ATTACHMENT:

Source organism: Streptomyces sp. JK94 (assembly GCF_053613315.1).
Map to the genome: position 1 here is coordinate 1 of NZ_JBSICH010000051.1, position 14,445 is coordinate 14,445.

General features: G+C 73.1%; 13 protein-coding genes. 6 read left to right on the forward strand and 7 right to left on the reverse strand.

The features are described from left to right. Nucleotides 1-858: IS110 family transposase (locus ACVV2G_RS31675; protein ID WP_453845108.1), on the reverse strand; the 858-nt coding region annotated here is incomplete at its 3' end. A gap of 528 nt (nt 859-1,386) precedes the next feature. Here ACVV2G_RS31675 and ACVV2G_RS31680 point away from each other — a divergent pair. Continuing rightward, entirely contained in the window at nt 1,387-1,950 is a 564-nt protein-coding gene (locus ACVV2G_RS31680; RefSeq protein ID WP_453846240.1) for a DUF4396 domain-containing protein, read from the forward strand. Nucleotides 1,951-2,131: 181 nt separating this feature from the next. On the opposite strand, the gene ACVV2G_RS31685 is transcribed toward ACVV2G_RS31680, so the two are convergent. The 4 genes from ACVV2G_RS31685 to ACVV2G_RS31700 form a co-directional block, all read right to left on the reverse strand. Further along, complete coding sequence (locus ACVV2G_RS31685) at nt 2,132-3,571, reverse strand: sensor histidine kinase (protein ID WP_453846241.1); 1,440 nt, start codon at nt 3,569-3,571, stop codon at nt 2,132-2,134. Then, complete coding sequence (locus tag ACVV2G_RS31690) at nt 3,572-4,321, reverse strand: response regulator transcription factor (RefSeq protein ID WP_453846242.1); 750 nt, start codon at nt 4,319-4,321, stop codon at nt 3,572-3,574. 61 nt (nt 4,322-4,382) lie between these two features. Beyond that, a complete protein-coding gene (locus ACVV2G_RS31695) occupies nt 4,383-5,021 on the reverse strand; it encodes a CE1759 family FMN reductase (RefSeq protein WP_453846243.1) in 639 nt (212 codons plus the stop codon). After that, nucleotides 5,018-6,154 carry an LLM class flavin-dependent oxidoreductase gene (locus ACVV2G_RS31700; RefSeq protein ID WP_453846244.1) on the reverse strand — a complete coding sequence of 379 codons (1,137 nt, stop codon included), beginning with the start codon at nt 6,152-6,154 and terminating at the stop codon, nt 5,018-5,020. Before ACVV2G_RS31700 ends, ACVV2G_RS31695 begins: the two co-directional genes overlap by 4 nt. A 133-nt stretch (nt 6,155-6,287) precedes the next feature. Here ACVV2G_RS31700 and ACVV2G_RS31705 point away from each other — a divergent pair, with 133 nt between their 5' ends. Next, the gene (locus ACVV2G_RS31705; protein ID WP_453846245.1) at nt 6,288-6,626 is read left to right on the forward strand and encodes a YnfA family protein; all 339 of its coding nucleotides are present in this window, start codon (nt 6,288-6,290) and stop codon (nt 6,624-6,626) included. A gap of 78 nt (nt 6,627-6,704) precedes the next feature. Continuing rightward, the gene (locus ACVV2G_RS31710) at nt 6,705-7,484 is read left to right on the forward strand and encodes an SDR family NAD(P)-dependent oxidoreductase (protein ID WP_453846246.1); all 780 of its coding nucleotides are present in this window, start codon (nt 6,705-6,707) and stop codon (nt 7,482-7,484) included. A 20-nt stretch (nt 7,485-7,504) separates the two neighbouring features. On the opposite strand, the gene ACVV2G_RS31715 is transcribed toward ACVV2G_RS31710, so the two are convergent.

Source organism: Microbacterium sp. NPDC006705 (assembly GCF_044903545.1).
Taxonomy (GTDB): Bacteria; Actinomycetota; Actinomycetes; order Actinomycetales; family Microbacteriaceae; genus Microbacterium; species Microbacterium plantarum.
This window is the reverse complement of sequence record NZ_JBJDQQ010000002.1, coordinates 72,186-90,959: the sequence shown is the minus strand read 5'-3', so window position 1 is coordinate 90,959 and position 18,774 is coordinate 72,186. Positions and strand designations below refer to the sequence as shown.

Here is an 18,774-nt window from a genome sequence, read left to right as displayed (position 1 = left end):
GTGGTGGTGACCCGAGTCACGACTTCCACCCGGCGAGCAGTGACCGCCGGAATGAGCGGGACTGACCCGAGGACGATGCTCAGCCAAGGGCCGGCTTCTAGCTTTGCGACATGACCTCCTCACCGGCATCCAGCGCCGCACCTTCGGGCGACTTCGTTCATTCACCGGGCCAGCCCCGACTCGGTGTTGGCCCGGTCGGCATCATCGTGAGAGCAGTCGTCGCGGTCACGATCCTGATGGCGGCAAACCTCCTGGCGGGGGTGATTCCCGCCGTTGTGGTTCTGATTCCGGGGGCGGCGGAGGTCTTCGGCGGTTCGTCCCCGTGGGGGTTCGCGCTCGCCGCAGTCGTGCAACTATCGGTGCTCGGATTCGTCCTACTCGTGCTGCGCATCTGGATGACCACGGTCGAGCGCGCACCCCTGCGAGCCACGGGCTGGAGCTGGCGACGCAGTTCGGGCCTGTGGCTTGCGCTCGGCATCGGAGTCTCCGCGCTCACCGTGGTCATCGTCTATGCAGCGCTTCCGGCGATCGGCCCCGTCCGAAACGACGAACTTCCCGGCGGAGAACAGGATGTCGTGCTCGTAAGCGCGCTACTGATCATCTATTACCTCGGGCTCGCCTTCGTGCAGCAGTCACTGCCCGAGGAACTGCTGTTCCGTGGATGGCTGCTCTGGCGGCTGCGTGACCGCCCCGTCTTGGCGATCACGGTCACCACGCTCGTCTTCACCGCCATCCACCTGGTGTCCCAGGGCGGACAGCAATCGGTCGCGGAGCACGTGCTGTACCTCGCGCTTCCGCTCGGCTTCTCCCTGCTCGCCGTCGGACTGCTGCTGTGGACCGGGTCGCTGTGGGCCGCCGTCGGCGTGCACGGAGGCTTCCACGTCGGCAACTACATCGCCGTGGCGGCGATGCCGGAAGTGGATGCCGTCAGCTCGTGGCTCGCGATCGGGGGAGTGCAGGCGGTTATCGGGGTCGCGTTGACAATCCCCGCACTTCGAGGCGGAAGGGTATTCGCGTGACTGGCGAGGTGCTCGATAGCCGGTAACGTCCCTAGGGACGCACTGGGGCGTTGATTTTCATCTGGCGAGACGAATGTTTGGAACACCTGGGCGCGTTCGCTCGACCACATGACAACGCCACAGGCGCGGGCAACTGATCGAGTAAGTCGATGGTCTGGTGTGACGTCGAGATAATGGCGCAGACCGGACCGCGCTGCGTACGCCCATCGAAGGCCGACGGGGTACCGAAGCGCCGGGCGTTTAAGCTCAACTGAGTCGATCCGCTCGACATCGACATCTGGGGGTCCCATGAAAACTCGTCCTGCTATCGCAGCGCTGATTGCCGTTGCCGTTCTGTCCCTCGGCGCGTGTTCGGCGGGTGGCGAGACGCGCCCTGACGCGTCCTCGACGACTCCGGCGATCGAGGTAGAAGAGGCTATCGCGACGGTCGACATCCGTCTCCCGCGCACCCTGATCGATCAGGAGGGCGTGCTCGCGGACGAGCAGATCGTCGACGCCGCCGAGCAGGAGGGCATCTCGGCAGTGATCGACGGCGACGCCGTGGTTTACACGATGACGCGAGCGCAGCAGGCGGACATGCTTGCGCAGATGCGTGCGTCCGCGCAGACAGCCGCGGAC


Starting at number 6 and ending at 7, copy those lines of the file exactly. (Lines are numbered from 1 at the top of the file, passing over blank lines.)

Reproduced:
Taxonomy (GTDB): Bacteria; Actinomycetota; Actinomycetes; order Actinomycetales; family Microbacteriaceae; genus Microbacterium; species Microbacterium plantarum.
This window is the reverse complement of sequence record NZ_JBJDQQ010000002.1, coordinates 72,186-90,959: the sequence shown is the minus strand read 5'-3', so window position 1 is coordinate 90,959 and position 18,774 is coordinate 72,186. Positions and strand designations below refer to the sequence as shown.